Over three years, Medicare Shared Savings Program ACOs saved a gross $1.8 billion, nearly twice as much as the amount CMS has reported, according to a NAACOS-commissioned report. The difference is not in the data itself but how it's analyzed.
The way the government has been analyzing performance data for accountable care organizations in the largest value-based payment model in the country severely underemphasizes the amount of money these ACOs are saving, according to a report released Tuesday.
Since most of the ACOs currently in the Medicare Shared Savings Program (MSSP) are in tracks without downside risk, the findings are poised to fuel debate over the Centers for Medicare & Medicaid Services' plan to require downside risk sooner—part of an overhaul that's projected to reduce the number of MSSP ACOs by nearly 20% over the coming decade.
The study, which was commissioned by the National Association of ACOs (NAACOS) and conducted by the healthcare consulting firm Dobson DaVanzo & Associates, found that MSSP ACOs generated estimated gross savings of $1.84 billion during performance years 2013 through 2015. That's nearly double the $954 million in estimated gross savings CMS had reported.
The report doesn't accuse CMS of fudging the numbers; rather, it attributes the discrepancy to differences in methodology. Instead of relying on the same benchmarking CMS uses to establish ACO targets and calculate penalties or bonuses, the report tabulated MSSP ACO savings using difference-in-differences regression analysis, which it described as "the gold standard for program evaluation."
After accounting for bonuses paid to high-performing ACOs, the NAACOS-backed report estimated MSSP generated net savings of $541.7 million to the federal government for 2013-2015. The CMS benchmarking methodology, by contrast, tabulated a net loss of $344.2 million.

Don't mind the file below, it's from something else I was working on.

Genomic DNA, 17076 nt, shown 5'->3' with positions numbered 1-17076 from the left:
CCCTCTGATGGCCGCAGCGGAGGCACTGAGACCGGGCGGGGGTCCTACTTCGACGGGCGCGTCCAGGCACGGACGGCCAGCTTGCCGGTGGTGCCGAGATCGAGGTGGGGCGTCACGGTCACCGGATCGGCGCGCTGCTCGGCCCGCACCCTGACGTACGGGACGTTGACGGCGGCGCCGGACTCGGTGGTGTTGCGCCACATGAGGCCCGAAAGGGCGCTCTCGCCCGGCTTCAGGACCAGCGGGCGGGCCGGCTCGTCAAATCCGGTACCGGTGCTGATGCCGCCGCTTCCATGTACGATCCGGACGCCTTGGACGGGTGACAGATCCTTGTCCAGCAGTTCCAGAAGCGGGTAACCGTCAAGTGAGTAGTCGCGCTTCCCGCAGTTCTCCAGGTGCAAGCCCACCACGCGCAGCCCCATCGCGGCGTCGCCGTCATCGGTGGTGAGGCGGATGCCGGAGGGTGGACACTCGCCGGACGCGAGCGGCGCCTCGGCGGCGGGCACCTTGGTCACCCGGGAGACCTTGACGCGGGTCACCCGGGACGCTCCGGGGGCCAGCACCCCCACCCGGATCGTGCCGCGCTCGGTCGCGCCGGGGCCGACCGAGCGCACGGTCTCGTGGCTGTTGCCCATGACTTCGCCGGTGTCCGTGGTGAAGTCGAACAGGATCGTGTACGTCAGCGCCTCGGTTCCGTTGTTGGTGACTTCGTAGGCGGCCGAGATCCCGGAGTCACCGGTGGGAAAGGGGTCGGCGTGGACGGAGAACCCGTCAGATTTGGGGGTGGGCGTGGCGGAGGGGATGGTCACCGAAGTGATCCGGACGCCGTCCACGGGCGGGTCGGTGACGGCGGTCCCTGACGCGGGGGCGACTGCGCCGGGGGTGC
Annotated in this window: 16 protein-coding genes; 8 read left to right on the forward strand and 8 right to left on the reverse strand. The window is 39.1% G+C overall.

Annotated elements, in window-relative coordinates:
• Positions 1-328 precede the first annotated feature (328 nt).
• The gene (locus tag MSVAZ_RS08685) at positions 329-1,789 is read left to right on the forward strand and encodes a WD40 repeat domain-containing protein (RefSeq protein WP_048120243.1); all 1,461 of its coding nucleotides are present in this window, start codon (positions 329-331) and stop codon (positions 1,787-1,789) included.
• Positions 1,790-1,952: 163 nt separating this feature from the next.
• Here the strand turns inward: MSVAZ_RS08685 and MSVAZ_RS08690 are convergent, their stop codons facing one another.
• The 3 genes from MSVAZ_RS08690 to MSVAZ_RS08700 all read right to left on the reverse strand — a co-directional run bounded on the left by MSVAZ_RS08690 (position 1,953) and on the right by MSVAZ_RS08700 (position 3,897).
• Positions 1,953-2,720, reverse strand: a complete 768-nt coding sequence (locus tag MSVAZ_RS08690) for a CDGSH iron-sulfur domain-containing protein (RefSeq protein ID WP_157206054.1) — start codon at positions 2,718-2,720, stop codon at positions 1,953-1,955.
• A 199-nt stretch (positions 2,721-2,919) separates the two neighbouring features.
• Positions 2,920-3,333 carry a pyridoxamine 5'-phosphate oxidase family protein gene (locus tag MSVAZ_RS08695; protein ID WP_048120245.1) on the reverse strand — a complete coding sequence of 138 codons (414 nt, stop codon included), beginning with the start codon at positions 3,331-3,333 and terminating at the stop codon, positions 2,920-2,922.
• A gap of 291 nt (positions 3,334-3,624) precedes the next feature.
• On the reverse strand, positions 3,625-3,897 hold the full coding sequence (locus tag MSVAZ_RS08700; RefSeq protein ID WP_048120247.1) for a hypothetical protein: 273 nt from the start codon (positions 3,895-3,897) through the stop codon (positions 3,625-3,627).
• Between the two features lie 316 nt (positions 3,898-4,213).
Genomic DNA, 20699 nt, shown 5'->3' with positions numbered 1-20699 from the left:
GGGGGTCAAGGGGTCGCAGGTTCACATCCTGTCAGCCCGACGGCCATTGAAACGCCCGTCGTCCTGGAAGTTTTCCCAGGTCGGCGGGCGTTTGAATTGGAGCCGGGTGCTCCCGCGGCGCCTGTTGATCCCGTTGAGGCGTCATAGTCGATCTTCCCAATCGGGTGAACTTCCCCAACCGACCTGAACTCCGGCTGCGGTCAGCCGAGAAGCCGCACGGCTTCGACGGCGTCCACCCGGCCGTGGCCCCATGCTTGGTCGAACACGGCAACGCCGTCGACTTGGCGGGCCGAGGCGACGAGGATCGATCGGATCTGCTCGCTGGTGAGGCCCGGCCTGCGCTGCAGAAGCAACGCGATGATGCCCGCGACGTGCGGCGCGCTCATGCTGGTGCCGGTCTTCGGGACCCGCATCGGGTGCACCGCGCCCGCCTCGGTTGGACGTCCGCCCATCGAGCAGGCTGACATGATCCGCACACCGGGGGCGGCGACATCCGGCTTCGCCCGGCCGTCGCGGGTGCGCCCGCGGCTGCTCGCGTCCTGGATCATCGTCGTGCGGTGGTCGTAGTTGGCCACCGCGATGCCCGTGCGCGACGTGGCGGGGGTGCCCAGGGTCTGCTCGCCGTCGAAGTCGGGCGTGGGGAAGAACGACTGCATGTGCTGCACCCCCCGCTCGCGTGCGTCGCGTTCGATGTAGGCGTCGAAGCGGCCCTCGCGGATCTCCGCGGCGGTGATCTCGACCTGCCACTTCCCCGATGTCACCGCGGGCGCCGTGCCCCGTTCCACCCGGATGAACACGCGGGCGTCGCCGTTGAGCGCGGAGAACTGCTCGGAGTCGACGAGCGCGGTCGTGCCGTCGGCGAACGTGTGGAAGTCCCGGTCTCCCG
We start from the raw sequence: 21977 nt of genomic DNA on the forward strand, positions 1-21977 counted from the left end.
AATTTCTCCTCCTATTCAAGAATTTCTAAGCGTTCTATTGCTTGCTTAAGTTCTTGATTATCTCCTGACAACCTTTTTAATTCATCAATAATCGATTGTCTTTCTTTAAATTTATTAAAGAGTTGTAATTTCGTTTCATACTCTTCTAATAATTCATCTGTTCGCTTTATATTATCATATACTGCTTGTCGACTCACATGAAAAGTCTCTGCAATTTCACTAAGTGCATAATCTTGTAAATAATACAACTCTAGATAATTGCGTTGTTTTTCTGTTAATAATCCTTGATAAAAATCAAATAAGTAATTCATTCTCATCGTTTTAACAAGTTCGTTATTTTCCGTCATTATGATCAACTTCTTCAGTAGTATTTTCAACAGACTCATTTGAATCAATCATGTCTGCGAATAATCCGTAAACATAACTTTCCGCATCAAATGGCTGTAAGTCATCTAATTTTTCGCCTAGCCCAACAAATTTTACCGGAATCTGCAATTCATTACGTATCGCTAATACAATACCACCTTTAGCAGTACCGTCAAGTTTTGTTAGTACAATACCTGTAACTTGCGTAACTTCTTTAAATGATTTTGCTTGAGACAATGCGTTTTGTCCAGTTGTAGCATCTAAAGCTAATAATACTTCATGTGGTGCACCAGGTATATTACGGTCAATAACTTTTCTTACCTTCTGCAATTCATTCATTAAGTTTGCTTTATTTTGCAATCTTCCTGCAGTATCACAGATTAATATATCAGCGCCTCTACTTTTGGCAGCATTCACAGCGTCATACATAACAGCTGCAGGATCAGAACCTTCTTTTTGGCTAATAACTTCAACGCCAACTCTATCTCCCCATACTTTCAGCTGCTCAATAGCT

(Net federal savings in the Medicare Shared Savings Program for 2013-2015, Dobson | DaVanzo analysis versus CMS Benchmark Methodology.)
NAACOS President and CEO Clif Gaus, ScD, said the report should "put to rest" any assertion that upside-only ACOs have failed to save Medicare money.
"The findings confirm the wisdom of giving ACOs adequate time to build the care coordination, information technology, and data analytics capabilities needed to manage financial risk successfully," Gaus said in a statement Tuesday morning.
'Gold Standard' Precedent
When CMS announced with fanfare last month that the inaugural cohort of 18 Next Generation ACOs had saved $62 million in their first year of operation, Administrator Seema Verma cited the results as "further evidence that ACOs succeed under two-sided risk." The data seem to buttress her support for hastening downside risk under the agency's proposed MSSP ACO overhaul.
Gaus applauded the agency's use of "the gold standard" difference-in-differences analysis, saying it clearly demonstrated the Next Generation ACO model's success. But, foreshadowing Tuesday's report, he also suggested CMS would find "billions of dollars" in savings if it conducted a comparable analysis for MSSP ACO savings using the same standard.
When asked by HealthLeaders why CMS hadn't conducted the same analyses on both ACO models, an agency press representative noted that MSSP, which was established by statute, has different evaluation requirements than do models tested by the CMS Innovation Center.